Kyiv health worker: «Face-to-face and digital consultations equally important»

Specialized in chronic pain, neurologist Oleksandra Shchebet (37) had to expand the type of care she provides to people in Kyiv. «Anxiety, depression and PTSD is why most seek a doctor now. Many of us have been taking courses to be able to do crisis counseling,» she says.



Oleksandra Shchebet got involved with Health Tech Without Borders (HTWB) in June. The organization offers online courses and other educational resources to both healthcare personnel and the public. Among other things the HTWB team needed translators during webinars to translate from English to Ukrainian.

Shchebet was ready to contribute. She had 15 years of experience as a neurologist, psychotherapist and medical director of a private clinic in Kyiv.


«As a clinician in Ukraine, I experience the needs of people on a daily basis. After the war started in February I continued to offer consultations to people digitally, mostly pro bono» says Shchebet.


There is no national digital health platform that can be used by clinicians to message and have video consultations with patients. So, she uses whatever apps and technical solutions that are available. It also depends on what the person on the other end preferres.


«Making a call, using voice or text messages, using systems like for example WhatsApp. If it is possible for me to choose I prefer Zoom or Skype, because I can also see the body language.»

Staying connected is important


A successful video meeting depends on a fast enough internet and sufficient bandwitdth. In many rural areas people are facing a lack of reliable internet. The number of internet users have been on the rise in Ukraine for the past 15 years. Now about 75 % of the population is online according to the World Bank. Mobile service providers have connected bomb shelters so people can reach others when they must seek refuge.


In Kyiv, connectivity is in general good. And yet, the usual face-to-face consultation still makes up half of Shchebet’s meetings with patients.



Volunteer work: Sorting humanitarian aid and supplies in a storage room in Lutsk, March 2022.














«Following Russia's invasion, me and my family fled to Lutsk in the northwest, where I’m originally from. It felt like a safer place at the time. After returning to Kyiv in June I got back to my practice. Now, it’s not as intense since maybe only half of the population still lives here,» she says.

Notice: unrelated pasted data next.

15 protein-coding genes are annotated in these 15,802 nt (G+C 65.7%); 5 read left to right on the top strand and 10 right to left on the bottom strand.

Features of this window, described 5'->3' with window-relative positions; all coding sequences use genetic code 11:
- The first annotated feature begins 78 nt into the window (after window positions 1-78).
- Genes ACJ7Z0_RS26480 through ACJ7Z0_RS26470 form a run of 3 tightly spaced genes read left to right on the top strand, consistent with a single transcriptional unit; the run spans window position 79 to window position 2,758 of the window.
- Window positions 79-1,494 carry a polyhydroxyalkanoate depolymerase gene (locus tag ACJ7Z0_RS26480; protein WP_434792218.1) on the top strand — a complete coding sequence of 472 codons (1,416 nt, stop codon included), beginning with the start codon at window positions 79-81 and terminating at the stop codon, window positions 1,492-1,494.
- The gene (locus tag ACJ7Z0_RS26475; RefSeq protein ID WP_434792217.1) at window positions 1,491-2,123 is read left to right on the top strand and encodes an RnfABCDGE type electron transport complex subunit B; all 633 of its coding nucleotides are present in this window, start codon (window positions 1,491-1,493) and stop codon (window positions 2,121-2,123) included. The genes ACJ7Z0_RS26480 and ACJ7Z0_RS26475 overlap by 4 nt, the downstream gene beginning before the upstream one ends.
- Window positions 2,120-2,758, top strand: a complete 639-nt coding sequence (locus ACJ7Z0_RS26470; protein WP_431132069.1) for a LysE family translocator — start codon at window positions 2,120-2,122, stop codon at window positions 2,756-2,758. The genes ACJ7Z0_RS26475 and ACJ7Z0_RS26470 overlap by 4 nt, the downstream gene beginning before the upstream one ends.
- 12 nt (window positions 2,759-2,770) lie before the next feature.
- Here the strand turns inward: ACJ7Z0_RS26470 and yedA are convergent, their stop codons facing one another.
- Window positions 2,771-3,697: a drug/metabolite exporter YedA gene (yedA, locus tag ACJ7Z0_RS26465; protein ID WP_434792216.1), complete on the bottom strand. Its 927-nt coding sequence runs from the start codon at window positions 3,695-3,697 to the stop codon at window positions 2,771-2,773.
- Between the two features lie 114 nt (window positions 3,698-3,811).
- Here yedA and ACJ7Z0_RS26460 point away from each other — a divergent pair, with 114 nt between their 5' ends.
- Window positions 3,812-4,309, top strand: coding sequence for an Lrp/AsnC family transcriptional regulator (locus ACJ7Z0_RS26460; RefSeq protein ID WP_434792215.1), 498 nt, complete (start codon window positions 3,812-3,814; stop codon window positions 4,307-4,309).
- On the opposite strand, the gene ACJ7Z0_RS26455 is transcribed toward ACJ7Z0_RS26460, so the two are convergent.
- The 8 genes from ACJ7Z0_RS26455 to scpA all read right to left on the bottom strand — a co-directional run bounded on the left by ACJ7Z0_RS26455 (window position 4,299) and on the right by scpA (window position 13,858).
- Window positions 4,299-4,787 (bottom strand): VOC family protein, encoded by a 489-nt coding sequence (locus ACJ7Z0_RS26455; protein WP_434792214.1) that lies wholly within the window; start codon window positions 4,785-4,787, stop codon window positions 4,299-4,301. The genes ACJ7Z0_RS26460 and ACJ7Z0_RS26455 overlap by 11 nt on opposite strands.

If she has met the patient before, she says it works well to meet online. But if the patient is new to her, she would like to see them face-to-face.



Needed upskilling to give counseling


When people came to see her, Shchebet realized she too needed something.


Her professional interest as a neurologist was chronic pain. But it was not back pain people mainly experienced.


«People are suffering from anxiety, depression and post-traumatic stress disorder (PTSD). They may develop symptoms of PTSD a few months after they have had a traumatic exposure. Many have been living with trauma, mental pains like flashbacks, insomnia, isolation and depression for over half a year,» she says.



«People are suffering from anxiety, depression and post-traumatic stress disorder (PTSD). They may develop symptoms of PTSD a few months after they have had a traumatic exposure. Many have been living with trauma, mental pains like flashbacks, insomnia, isolation and depression for over half a year,» she says.

Together with one of her colleagues at the clinic Spravno, Prof. Vadym Biloshytsky. Photo: Private.


She explains how it is common in Ukraine for some to say «I’m not feeling well, it’s the nerves».


«It is part of the legacy of the Soviet era. Having mental health problems was often considered weak, also in the health sector. Then it was easier to train neurologists that people could talk to, to treat these feelings as physical conditions – like dementia, epilepsy and stroke.»


To better talk and advise patients about their feelings, she and some colleagues have taken courses and followed the mental health webinars offered by Health Tech Without Borders. Some health professionals in her team have began working as crisis psychotherapists – a different field than the one in which they were specialized.


In addition, she sees many patients with chronic conditions.


«This is what happens when people do not receive their usual follow-up from the doctor, their necessary medication. Hyperthyriodism, diabetes, high blood pressure – without the right medication, it causes damage to the whole system.»



Mental healthcare and removal of stigma


She underlines how important it is, that the world and humanitarian actors continue to support the Ukrainian people and access to health services. The situation in some regions is more stable. However, strong global cooperation is needed to persevere in the difficult crisis.


Photo: Unsplash


Covid-19 used to be the greatest threat, but the war leads to a chain reaction of negative effects.


«In the future, there will be many more with mental health problems. Children will become adults. Soldiers will return home and their trauma will affect their lives, families and communities. There will be a critical pressure on psychologists and other health personnel. We do not have enough psychologists or therapists in Ukraine. That means we are in a serious and ongoing health emergency,» she says.


Sometimes she meets a person an realizes they need to go see a therapist.


«But then they refuse to do it. They keep saying it's the heart or the stomach. In our country, there is still a stigma attached to suffering from mental illness. It is a mindset we must change.»



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